And yet here we are. Just under 12 months later and the ticker just clicked over to say that we achieved that goal with a few days left to spare.

It has not been easy. To almost double our following has taken a huge amount of dedication, commitment and almost religious fervour to maintain our three posts per day for an entire year. But we also learned a great deal along the way to becoming the largest online demolition community in the world. (You can read all about it in our FREE ebook which you can order here).

There are others out there that claim to be the voice of the global demolition industry. But unless they are speaking to an audience of 100,000 industry professionals three times per day, seven days per week and 365 days per year, you might like to take those claims with a sizeable pinch of salt!

So thank you to all those that have followed us this past year. We don’t currently have any specific numerical goals in mind for 2020, although we do intend to maintain our schedule of bringing you the best photos and video content the demolition world has to offer. If you’re one of the (seemingly very) few demolition folks not following us on Instagram, be sure to give us a follow.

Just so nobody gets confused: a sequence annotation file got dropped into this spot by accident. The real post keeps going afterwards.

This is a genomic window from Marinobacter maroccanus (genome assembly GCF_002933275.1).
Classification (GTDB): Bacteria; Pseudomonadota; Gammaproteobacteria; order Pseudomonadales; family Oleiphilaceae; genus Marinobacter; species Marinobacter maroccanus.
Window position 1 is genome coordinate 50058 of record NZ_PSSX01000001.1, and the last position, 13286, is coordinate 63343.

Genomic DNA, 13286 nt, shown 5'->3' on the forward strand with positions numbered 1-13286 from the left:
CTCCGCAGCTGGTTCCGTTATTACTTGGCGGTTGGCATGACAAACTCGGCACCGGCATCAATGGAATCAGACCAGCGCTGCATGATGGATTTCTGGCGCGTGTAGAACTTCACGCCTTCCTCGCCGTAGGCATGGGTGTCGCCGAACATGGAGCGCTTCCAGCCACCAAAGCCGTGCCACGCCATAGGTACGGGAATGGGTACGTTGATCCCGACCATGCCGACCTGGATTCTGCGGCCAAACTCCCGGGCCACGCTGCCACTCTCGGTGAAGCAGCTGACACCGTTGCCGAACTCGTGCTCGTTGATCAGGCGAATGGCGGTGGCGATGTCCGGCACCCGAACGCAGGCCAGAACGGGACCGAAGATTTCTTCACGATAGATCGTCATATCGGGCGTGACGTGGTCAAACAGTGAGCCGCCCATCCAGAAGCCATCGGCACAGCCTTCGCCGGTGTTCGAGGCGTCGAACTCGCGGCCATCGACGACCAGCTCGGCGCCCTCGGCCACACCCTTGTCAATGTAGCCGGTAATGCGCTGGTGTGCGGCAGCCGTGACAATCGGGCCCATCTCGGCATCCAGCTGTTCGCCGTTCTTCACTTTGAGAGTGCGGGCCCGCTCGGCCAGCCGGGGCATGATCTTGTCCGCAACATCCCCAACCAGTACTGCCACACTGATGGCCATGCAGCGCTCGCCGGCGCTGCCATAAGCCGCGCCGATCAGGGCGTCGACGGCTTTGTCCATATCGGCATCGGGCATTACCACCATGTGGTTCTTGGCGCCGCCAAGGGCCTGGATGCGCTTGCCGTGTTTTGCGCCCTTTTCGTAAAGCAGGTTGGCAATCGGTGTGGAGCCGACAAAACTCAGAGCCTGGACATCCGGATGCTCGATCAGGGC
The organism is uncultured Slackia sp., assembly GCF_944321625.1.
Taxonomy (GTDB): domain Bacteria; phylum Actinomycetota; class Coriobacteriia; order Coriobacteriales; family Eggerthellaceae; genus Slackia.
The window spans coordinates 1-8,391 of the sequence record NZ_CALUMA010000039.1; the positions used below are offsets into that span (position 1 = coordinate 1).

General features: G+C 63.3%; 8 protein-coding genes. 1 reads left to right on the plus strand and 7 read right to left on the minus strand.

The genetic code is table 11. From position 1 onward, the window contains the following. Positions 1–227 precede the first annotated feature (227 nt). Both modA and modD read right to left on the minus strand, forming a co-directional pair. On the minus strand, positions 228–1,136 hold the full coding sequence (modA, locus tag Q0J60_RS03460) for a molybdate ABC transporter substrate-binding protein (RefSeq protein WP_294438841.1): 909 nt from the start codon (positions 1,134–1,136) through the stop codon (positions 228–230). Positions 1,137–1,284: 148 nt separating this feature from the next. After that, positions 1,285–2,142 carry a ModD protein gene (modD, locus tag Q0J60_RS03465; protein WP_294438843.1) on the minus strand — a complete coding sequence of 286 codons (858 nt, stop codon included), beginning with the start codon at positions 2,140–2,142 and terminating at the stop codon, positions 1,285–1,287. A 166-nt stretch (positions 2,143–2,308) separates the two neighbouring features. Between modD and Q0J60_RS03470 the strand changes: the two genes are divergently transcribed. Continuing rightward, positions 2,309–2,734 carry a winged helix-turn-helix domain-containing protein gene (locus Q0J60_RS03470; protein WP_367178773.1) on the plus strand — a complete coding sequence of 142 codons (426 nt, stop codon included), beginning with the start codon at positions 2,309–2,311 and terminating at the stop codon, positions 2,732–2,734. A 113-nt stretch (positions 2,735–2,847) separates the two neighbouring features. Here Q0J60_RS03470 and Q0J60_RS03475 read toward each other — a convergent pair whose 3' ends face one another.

Unite calls for safety improvements…

Union responds to “horrendous year” for demolition.

Unite, Britain and Ireland’s largest union, said today that 2020 must bring safety improvements for demolition workers following a number of fatalities and accidents this year.

Highlighting a series of major incidents in 2019 within the demolition industry, Unite said it would be writing to the Health and Safety Executive (HSE) in the new year to demand that the incidents are investigated properly and lessons implemented.

Unite also said it will be pressuring enforcement agencies and employers to step up their efforts to safeguard demolition workers.

Major incidents in 2019 include four deaths at three different sites and the collapse of scaffolding around a derelict shopping centre in Reading that was being demolished by McGee.

In February this year, a demolition worker employed by Brown and Mason died at the Longannet power station in Fife. Two more demolition workers employed by JF Hunt died at Redcar Steelworks, North Yorkshire, in September, while one Veolia employee died and another was seriously injured while dismantling a gas rig in Great Yarmouth in October.

Unite also pointed to incomplete or unsatisfactory investigations into the tragedies at Didcot, Oxford, involving Coleman and Company, in which four men died in 2016 after a disused power station collapsed, and the 2014 death of man who was crushed after a digger fell through the a concrete slab that was being demolished by McGee in Grosvenor Square, London.